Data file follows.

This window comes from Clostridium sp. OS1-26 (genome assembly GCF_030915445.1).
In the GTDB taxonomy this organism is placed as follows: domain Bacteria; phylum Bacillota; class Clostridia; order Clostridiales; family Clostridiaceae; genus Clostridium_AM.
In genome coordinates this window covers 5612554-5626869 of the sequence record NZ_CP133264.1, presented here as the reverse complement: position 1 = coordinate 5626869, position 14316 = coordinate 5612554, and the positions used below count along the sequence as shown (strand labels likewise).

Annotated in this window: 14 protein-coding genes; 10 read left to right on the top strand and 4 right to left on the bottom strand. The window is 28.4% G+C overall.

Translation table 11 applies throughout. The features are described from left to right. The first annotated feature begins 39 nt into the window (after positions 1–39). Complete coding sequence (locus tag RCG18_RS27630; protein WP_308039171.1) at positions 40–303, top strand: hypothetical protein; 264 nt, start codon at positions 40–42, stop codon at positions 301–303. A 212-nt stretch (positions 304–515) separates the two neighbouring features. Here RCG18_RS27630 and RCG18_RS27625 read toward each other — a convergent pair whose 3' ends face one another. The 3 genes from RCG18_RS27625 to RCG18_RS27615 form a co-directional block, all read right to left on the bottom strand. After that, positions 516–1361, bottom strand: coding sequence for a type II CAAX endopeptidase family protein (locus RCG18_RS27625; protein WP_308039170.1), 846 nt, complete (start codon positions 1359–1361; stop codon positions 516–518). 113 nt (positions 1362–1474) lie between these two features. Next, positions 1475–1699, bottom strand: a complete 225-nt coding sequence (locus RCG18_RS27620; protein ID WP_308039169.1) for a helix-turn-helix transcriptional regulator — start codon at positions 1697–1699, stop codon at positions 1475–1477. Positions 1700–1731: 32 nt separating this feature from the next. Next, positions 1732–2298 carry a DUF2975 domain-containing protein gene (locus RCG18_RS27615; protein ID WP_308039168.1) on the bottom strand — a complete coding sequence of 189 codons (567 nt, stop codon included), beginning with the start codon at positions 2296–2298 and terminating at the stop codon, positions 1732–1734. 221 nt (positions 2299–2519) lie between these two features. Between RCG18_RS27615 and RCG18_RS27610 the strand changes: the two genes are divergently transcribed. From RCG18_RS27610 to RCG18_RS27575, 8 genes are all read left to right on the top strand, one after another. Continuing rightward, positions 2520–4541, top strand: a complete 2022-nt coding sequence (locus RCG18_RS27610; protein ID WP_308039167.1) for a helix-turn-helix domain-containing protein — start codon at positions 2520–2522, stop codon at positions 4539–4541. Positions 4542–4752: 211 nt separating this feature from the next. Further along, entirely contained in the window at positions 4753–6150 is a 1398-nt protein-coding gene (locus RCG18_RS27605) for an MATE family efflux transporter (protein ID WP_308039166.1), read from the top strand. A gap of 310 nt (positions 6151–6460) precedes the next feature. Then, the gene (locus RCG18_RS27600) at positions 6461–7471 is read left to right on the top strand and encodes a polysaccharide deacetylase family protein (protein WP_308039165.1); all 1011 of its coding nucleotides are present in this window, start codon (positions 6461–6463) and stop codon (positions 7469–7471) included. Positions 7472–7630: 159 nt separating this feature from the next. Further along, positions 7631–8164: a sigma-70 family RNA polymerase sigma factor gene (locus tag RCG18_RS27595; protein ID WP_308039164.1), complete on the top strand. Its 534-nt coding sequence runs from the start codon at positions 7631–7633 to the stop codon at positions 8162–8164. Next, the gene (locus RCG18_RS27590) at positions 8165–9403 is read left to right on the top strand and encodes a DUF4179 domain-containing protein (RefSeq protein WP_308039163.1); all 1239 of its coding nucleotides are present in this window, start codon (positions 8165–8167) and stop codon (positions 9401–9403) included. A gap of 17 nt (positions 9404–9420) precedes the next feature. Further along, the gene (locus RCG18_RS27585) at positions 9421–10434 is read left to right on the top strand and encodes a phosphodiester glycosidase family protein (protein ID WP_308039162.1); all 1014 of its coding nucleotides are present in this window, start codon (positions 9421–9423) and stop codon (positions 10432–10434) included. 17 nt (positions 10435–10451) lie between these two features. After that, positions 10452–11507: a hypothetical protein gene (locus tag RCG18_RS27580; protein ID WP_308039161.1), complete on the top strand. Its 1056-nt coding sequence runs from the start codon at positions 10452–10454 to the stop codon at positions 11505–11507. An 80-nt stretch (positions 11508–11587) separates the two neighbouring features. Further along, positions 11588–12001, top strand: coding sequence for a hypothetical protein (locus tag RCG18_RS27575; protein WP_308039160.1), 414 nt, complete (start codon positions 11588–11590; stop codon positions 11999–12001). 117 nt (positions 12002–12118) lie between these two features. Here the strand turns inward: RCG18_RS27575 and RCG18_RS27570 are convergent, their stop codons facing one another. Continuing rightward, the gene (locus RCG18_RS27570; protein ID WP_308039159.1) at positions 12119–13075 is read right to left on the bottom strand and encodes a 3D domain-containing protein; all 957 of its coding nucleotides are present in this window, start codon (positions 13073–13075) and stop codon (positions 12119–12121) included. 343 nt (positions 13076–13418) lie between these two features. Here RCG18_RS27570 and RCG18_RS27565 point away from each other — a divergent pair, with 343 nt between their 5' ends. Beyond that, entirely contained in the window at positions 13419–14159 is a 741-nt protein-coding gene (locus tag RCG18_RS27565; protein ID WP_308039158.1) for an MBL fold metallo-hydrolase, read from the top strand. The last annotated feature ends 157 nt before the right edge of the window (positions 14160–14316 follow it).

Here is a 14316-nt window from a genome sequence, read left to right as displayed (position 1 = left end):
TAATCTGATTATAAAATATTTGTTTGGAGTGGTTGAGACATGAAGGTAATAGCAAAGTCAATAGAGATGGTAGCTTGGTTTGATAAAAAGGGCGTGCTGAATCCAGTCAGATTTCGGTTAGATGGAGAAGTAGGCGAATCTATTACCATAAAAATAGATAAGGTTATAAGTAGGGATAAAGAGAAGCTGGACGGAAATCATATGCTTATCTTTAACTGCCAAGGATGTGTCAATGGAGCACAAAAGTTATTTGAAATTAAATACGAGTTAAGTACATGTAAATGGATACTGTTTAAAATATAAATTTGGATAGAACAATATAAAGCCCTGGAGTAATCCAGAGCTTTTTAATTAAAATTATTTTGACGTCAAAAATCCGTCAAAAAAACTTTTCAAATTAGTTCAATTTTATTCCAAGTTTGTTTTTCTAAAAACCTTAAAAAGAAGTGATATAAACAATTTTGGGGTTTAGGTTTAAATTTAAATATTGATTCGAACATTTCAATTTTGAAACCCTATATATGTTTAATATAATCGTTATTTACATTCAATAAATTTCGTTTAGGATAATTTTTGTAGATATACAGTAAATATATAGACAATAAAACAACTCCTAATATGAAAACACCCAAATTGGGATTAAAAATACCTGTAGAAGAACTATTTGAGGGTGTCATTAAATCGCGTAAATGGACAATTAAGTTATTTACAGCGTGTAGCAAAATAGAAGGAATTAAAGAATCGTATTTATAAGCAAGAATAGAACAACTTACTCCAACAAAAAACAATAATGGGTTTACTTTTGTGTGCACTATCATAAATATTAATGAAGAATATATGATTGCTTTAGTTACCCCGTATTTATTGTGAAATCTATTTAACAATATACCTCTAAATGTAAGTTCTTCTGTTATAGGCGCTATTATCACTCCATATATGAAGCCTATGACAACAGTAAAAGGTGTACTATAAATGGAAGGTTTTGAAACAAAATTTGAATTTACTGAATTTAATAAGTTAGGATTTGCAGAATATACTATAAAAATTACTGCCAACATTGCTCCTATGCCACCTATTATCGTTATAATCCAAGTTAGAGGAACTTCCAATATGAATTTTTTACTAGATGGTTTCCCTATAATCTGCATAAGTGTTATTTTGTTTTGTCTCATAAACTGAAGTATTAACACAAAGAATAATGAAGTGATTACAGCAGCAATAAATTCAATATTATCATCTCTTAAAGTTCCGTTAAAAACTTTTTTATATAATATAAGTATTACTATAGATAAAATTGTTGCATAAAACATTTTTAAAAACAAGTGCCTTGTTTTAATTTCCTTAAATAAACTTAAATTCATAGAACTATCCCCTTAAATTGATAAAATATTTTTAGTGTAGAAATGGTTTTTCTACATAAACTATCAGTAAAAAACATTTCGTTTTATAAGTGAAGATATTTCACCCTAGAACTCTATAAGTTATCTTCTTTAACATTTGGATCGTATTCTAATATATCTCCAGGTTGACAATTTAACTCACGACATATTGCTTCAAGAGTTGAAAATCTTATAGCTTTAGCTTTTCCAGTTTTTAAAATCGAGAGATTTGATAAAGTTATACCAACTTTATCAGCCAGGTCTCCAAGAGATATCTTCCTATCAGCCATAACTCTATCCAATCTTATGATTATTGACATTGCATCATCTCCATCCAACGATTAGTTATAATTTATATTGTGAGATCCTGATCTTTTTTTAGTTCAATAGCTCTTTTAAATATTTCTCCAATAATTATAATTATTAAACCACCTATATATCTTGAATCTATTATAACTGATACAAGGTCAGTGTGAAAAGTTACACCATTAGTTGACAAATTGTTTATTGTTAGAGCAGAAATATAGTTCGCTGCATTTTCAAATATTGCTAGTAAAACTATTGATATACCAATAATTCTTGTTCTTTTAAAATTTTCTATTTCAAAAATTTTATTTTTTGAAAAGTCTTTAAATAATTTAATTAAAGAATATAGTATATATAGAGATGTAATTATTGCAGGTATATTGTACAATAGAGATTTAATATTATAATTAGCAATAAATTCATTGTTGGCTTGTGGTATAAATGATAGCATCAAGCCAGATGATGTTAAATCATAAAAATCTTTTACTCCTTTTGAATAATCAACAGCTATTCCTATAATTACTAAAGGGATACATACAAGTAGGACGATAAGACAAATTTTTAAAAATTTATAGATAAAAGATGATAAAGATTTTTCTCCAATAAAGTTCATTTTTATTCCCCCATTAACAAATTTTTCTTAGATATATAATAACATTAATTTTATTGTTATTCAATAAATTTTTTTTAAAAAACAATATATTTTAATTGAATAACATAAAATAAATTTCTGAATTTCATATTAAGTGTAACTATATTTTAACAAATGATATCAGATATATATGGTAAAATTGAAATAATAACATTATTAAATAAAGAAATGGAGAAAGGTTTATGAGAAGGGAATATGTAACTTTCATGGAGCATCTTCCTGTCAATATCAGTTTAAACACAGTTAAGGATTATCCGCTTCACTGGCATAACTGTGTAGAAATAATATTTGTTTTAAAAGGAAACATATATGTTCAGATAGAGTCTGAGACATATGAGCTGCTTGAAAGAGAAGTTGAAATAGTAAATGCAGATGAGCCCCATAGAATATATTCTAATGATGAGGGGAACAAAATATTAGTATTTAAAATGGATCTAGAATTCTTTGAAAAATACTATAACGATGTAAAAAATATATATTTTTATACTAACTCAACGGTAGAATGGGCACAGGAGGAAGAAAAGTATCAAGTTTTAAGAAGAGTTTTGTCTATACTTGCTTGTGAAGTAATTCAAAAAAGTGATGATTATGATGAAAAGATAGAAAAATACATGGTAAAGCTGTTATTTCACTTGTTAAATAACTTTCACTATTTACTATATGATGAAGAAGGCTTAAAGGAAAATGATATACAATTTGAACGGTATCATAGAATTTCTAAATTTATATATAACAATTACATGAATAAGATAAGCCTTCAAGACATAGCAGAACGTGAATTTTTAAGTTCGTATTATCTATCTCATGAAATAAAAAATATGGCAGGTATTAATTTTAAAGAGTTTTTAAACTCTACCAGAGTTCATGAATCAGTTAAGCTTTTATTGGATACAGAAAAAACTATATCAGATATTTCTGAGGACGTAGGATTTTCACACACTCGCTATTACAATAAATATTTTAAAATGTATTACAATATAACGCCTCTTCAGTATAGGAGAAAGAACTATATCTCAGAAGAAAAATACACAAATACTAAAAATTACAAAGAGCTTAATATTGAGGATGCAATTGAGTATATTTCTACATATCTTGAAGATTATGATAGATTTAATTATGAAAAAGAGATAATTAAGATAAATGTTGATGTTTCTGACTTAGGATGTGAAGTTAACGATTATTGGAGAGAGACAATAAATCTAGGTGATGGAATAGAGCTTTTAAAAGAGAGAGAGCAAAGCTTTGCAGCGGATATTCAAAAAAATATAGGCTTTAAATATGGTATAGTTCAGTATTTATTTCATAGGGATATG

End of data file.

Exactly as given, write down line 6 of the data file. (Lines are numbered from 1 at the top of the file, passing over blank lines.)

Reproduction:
Here is a 14316-nt window from a genome sequence, read left to right as displayed (position 1 = left end):